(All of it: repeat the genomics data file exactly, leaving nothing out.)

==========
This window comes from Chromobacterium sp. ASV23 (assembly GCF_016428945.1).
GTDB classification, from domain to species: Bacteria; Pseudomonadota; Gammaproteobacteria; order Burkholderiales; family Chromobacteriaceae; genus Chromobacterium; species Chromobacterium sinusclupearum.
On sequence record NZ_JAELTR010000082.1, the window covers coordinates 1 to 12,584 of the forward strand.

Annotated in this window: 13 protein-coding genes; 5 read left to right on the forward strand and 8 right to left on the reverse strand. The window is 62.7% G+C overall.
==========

This window comes from Chromobacterium sp. ASV23 (assembly GCF_016428945.1).
GTDB classification, from domain to species: Bacteria; Pseudomonadota; Gammaproteobacteria; order Burkholderiales; family Chromobacteriaceae; genus Chromobacterium; species Chromobacterium sinusclupearum.
On sequence record NZ_JAELTR010000082.1, the window covers coordinates 1 to 12,584 of the forward strand.

Annotated in this window: 13 protein-coding genes; 5 read left to right on the forward strand and 8 right to left on the reverse strand. The window is 62.7% G+C overall.